BURUNDI: Students Learn the Craft of Wood Making for Future Employment

By at February 11, 2015 | 9:36 am | Print

BURUNDI: Students Learn the Craft of Wood Making for Future Employment

(MissionNewswire) At the Salesian Don Bosco Vocational Training Center Gatenga, in the city of Ruyigi in eastern Burundi, students are learning the craft of wood making. The wood making program is part of local Salesian missionaries’ efforts to provide youth an education and trade skill training as well as valuable work experience in an effort to increase future employment opportunities.

Bridging the gap between school curriculum and the practical skills needed to succeed in the labor market, all the programs offered at the vocational training center allow students to put the skills they have learned in the classroom into practice under the guidance of qualified workers and supervisors. Through this work in the field, students learn new techniques and gain a hands-on application of classroom studies.

“Access to education provides opportunities to youth they may never have imagined possible,” says Father Mark Hyde, executive director of Salesian Missions, the U.S. development arm of the Salesians of Don Bosco. “Salesian programs are able to meet the diverse needs of students, allowing them to focus on their studies while gaining life skills that help them make better decisions and find future employment.”

In addition to vocational training, students at the Don Bosco Vocational Training Center learn problem solving skills, social skills and conflict management. The goal is to graduate students who are not only prepared to enter into the workforce but who will succeed in their chosen occupations.

“Through the Don Bosco Vocational Center, youth in Burundi acquire a strong sense of responsibility and improve their coping and social skills to succeed in the workplace,” explains Fr Hyde. “It’s also a win-win for employers who have a chance to train valuable young and enthusiastic new workers for their companies.”

The center also offers programs in welding and auto mechanics, among other trades. Increasing the chances for successful employment, Salesian missionaries have built collaborative relationships with local employers, helping to ease the transition for students from school to employment. Through the program, teachers and employers hold monthly meetings and carefully monitor students’ progress to guarantee that the on-the-job training contributes to enhancing students’ technical skills.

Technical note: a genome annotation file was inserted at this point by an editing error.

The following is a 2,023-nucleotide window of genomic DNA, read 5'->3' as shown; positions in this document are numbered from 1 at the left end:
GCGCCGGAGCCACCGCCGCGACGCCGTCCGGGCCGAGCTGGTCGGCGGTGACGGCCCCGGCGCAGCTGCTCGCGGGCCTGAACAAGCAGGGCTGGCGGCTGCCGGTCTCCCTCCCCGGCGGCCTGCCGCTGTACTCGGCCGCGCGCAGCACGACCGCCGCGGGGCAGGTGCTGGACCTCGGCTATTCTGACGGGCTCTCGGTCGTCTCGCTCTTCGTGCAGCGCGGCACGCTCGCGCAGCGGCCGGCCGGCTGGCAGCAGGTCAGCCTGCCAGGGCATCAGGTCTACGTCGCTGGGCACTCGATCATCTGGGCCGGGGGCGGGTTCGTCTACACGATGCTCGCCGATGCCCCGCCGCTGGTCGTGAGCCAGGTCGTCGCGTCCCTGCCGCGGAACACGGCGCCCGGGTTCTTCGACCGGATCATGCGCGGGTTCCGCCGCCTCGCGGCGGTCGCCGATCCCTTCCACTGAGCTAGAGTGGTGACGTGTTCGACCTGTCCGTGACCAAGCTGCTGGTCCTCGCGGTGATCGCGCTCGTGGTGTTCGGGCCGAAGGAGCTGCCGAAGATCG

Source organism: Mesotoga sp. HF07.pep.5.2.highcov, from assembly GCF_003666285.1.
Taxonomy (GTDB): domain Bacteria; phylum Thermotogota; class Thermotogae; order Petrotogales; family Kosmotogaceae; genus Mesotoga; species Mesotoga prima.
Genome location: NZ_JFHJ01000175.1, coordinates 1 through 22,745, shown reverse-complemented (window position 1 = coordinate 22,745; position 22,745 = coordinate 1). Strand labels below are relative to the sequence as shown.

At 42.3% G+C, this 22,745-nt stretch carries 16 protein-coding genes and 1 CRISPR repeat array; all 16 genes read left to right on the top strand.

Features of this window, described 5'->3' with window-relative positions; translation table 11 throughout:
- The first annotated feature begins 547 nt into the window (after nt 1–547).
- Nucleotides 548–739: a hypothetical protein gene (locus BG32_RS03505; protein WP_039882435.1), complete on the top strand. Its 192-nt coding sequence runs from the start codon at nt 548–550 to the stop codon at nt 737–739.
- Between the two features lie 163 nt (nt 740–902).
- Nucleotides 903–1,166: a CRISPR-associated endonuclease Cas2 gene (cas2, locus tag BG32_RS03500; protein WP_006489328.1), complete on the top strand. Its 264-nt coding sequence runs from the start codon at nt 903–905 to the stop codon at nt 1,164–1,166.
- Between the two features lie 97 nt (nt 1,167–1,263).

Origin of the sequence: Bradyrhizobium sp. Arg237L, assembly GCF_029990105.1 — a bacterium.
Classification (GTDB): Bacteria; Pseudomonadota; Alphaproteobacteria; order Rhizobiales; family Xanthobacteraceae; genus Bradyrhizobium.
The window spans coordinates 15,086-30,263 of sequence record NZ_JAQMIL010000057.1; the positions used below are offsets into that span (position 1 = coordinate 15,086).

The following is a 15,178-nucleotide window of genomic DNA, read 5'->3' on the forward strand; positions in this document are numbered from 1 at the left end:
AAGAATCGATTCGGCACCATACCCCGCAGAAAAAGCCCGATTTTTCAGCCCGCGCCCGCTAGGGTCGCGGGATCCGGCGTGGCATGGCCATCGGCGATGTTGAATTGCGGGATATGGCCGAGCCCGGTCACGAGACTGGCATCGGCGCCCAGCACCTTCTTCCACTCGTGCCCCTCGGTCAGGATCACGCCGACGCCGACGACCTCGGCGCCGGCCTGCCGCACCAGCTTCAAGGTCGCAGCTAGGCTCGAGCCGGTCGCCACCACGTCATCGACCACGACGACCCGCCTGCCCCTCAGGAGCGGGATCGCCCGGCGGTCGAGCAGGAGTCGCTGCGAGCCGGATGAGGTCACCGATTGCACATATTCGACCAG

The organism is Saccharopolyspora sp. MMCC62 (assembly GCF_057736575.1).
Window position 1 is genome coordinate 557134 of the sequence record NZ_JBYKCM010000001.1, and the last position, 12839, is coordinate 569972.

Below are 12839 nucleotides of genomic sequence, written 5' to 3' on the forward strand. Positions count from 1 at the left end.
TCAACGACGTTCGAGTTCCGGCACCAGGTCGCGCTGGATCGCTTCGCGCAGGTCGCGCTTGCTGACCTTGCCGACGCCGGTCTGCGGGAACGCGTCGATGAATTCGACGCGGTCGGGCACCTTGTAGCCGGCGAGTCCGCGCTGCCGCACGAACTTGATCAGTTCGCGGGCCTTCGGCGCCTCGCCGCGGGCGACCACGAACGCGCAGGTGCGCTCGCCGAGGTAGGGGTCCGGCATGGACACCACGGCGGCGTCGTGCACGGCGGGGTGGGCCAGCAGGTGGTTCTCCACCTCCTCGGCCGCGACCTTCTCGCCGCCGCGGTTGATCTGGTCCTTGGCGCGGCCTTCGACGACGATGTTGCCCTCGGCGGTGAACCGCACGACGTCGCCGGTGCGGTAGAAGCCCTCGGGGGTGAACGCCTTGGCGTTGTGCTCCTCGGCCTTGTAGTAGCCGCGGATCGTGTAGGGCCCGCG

Burundi, located in the heart of the African Great Lakes region, has seen more than a decade of violence and conflict which has contributed to widespread poverty, according to UNICEF. Burundi ranks 180 out 187 countries on the 2014 UN Human Development Index and close to 70 percent of its residents live below the poverty line.

Children are some of the most severely affected by the country’s rampant poverty. Fifty-three percent of children under the age of five suffer from growth stunting caused by inadequate food, low-quality diet, poor infant feeding practices, poor household management of childhood diseases and the general decline of the country’s health system.

“All youth deserve a chance at a better life,” adds Fr. Hyde. “At Don Bosco Technical School, Salesian missionaries help youth overcome barriers to success while teaching them how to take responsibility for their own lives. By providing youth an education and the necessary skills to find and retain employment, they are able to support themselves and help their communities.”

Sources

UNICEF – Burundi

Africa Burundi East Africa OTHER Salesian News (not SM specific) , , , ,

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